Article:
When you look over the wall of Wii games at any game store, you can’t help but notice how childish and “casual” the collage of games looks.
Unfortunately, a lot of the Wii’s reputation for being a ‘kiddy’ console comes from the abundance of low quality, third-party titles for the system. Not to say all of them are low quality: third-party titles like DK Country Returns, World of Goo, or Xenoblade Chronicles all achieved notoriety as some of the Wii’s best games; but all the meanwhile, games like Little King’s Story fell through the cracks.
I first came across Little King’s Story on a message board thread on GoNintendo.com, a site to which I was, at that point, a regular member. The thread used the term “LKS” instead of “Little King’s Story,” and for the longest time, I was simply too lazy to click on the thread and find out what the acronym meant (the same science behind why the game didn’t sell well).
Finally, summer boredom got the best of me and I read over the thread to find out what this “LKS” was. And to my delight, I saw posts about a game with the gameplay of Pikmin and Civilization, but the charm and runtime of a Zelda game.
Coincidentally, Little King’s Story was slated to come out about a week before my birthday. So suddenly, I had a found a game that would not only be free, but would also cure the repetition of July afternoons in my attic playing hours of Super Smash Bros. Brawl.
Fastforward a bit amd I was presented the gift of Little King’s Story. Shortly thereafter, I was also presented with the question of “why does it look like it’s for 6-year-olds?” The cover-art was, in fact, comically childish. It appeared to be a game that strived to blend in with, not stand out from, the wall of games at GameStop.
So why did it look like a game intended for elementary schoolers? Well, I didn’t have an answer for that, but I definitely had a reason to justify buying it.
Little King’s Story is a real-time-strategy game developed by Cing and published by Xseed for only the Wii. In it you assume the role of Corobo, a boy who comes across a crown while playing outside, puts it on, and is soon appointed king of “Alpoko.” While your domain initially might as well be a cluster of outhouses, you use the crown and the hard work of your townspeople to build your town into a kingdom. Yet, as you expand, you start to step on a few bordering toes, and soon enough you have a quest to unify the six neighboring kingdoms into your control.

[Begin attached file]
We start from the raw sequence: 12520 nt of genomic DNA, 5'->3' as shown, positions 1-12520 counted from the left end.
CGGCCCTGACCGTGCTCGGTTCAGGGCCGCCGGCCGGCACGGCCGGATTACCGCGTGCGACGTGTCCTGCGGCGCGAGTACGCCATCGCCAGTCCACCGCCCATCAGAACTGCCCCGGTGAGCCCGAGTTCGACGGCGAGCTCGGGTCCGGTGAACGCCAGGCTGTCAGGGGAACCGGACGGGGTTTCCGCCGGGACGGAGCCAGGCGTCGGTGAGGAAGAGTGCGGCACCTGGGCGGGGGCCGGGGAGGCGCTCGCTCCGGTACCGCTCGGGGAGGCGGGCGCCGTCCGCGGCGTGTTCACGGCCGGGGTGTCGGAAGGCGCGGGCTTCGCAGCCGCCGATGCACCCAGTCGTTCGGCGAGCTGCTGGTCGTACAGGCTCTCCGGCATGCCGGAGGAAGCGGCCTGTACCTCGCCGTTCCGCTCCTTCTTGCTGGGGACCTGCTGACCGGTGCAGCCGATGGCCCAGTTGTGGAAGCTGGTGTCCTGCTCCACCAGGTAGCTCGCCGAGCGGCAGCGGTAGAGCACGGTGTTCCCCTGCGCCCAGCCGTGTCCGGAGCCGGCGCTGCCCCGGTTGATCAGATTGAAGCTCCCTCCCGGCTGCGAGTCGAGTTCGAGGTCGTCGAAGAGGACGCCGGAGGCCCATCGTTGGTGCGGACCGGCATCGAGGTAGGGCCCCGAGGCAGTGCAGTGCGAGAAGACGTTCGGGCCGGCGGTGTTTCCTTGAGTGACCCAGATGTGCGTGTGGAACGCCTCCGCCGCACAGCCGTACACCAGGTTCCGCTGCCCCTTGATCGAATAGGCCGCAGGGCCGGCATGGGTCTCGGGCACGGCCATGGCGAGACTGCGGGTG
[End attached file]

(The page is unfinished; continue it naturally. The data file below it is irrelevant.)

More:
In this way, Little King’s Story is like Animal Crossing on steroids. You go on quests of your choice to expand your kingdom, make more money, and make your shack into a castle. After a while, you have specialized workers in your kingdom: farmers, hunters, carpenters and many more, all of which the quests utilize.
At the game’s start you’ll be embarking on simple gathering quests with an entourage of about four or five, and by the game’s end you’ll be leading an army of soldiers, farmers, archers and all sorts of workers in order to be prepared for whatever the wilderness has to bring.
The game’s only glaring faults are in its controls, which could have used some revision (some IR motion controls perhaps). But overall the controls are not game-breaking , they simply could have been better. The map could have easily been improved as well, but again, it’s only a minor frustration.
Even with your town’s rapid expansion in population and size, the townspeople still remain full, living characters. They have their own names, families and homes within your kingdom. They marry in your church, and, if your not careful, can be buried in its graveyard.
On that note, the townspeople can also display the game’s hilarious sense of humor.
In a game that appears juvenile, you have your own mistresses—one being Princess Apricot (no parallels there, right?)—and the script goes out of its way to suggest the sexual nature of your relationship with them. Townspeople in my game said to me “Princess Apricot is great. She licked my lollipop.”
When I talked to him again to make sure I wasn’t dreaming, the townsperson only repeated “She licked my lollipop…”
Despite its charm, Little King’s Story is an unmistakably mature game. It draws parallels to the faults of monarchy. For example, one of the neighboring kings is a stumbling drunk, another one is a coward who hides behind the protection of his armies. There are religious fanatics and doom-sayers in your kingdom and you can tax your townspeople heavily, but only for a loss in morale and, consequently, a hightened difficulty.
Little King’s Story shows that while some games are themselves “mature”, only a select few require the player to be mature, too.
Why You Should Play It
Little King’s Story is a gem on a console where gems are, well, relatively hard to come by. The sole reason I bought a Wii was for the first-party games like Metroid or Zelda, but I can also confidently say that this game provides nearly as much fun, replay value and quality as most first-party Nintendo games.
Play it for how it blends multiple genres into a well-polished, well-written, and fun game. It has the gameplay of Pikmin, the charm and atmosphere of Animal Crossing and the adventure of Zelda, and combines it all with deep gameplay, humor, and its casual appeal. Perhaps most impressive of all, Little King’s Story blends the best the Wii has to offer while still being entirely original.
And yet one of Little King’s Story‘s best qualities is what kept it from selling.
It appears to be one of the countless ‘kiddy’ games for Wii, but is truly a mature game under the adorable guise of a child’s videogame. This, coupled with a sheer lack of marketing, kept Little King’s Story from selling well, and from gaining notoriety as the quality game it is.